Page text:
Further examines the human heart and celebrates those who serve life so beautifully, so effortlessly, so selflessly often without knowing.
From the New York Times bestselling author comes the wisdom to heal ourselves and those around us.
With Kitchen Table Wisdom, Dr. Remen established herself as an important new voice bringing hope and healing to a difficult world. Her book spent more than three months on the New York Times bestseller list, and maintained even longer runs on the Boston, San Francisco, and Denver lists.
Now she has written My Grandfather's Blessings, a work that further examines the human heart and celebrates those who serve life so beautifully, so effortlessly, so selflessly often without knowing.
It was Rachel Remen's grandfather, a kabbalistic rabbi, who gave her the eyes to see that service is what heals the isolation and loneliness in us all. Service happens every day in ways we don't notice: we serve each other; life serves us; and it is discovering the place of service in ourselves that leads at last to wisdom. As Remen says, "Every life serves a purpose which is both simple and profound. We are here to grow in wisdom and to learn to love better. What this says is that there are many life paths but all life has a spiritual agenda. And all people are on a spiritual path." These stories give us a profound sense of strength that is achieved by knowing that we belong to each other, and to life itself.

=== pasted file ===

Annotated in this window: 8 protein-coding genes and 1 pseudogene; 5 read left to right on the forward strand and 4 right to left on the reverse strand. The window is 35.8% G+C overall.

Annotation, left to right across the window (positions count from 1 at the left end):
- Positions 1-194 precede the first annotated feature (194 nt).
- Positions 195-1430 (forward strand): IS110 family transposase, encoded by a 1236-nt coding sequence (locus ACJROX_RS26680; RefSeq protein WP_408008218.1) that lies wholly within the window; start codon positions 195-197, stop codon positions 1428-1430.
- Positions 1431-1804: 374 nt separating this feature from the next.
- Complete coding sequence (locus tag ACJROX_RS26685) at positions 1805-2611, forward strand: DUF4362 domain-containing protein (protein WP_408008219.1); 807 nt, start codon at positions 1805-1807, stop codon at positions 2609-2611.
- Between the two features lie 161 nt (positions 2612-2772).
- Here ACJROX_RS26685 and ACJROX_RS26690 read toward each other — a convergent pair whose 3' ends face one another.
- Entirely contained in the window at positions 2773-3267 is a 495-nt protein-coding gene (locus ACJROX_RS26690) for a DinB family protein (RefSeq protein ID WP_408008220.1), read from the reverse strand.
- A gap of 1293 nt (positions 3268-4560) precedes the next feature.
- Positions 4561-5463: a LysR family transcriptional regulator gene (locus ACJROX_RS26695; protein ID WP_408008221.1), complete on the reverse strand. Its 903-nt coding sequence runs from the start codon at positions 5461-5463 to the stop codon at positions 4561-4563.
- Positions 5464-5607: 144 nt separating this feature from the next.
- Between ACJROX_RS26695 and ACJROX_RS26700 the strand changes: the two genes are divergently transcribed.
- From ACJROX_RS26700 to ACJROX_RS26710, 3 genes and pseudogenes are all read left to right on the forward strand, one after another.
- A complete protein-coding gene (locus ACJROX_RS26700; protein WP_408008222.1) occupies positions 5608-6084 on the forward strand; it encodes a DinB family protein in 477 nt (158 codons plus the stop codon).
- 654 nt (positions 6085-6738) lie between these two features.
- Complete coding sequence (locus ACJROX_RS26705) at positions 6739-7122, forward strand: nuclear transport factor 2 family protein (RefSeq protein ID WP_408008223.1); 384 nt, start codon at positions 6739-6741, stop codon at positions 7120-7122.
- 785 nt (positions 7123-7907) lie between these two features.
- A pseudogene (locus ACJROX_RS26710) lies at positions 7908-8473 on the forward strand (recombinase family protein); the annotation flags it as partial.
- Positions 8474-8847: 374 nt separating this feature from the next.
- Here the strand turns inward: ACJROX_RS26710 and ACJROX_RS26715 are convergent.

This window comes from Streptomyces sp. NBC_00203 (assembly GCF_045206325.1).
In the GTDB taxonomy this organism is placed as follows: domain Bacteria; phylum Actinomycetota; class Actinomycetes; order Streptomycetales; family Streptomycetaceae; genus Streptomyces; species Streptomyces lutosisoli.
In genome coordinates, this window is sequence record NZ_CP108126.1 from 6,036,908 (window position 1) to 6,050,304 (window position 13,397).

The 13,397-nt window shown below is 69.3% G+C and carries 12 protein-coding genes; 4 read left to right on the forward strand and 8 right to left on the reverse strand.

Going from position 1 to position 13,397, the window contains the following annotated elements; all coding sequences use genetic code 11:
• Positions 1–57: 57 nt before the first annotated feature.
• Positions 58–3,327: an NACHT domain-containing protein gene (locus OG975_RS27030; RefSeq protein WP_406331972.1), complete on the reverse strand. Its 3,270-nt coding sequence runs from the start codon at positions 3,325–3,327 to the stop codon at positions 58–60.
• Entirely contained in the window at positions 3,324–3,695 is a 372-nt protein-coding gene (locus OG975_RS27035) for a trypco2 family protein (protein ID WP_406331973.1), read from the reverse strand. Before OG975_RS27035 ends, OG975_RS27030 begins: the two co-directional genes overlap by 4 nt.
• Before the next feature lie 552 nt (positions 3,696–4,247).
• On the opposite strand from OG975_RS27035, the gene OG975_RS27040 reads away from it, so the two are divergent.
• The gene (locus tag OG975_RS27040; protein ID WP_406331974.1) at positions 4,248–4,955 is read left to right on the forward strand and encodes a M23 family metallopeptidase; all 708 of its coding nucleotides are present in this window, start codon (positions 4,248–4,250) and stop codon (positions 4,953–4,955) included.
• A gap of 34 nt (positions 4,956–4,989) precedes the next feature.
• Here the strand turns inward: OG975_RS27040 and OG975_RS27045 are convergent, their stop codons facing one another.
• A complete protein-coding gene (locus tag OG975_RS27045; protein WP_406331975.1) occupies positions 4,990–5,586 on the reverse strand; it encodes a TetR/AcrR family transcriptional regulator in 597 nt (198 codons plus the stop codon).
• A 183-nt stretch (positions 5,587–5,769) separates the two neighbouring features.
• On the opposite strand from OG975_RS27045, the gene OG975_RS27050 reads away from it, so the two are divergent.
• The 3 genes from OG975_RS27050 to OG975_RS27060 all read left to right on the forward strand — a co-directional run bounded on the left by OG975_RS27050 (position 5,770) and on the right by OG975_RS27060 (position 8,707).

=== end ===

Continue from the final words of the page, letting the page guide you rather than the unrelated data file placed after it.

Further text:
"Rachel Naomi Remen is nature's gift to us, a genius of that elusive and crucial capacity, the human heart. She has much to teach us about healing, loving, and living."--Daniel Goleman
From The Introduction
Often, when he came to visit, my grandfather would bring me a present. These were never the sorts of things that other people brought, dolls and books and stuffed animals. My dolls and stuffed animals have been gone for more than half a century, but many of my grandfather's gifts are with me still.
Once he brought me a little paper cup. I looked inside it expecting something special. It was full of dirt. I was not allowed to play with dirt. Disappointed, I told him this. He smiled at me fondly. Turning, he picked up the little teapot from my dolls' tea set and took me to the kitchen where he filled it with water. Back in the nursery, he put the little cup on the windowsill and handed me the teapot. "If you promise to put some water in the cup every day, something may happen," he told me.
At the time, I was four years old and my nursery was on the sixth floor of an apartment building in Manhattan. This whole thing made no sense to me at all. I looked at...
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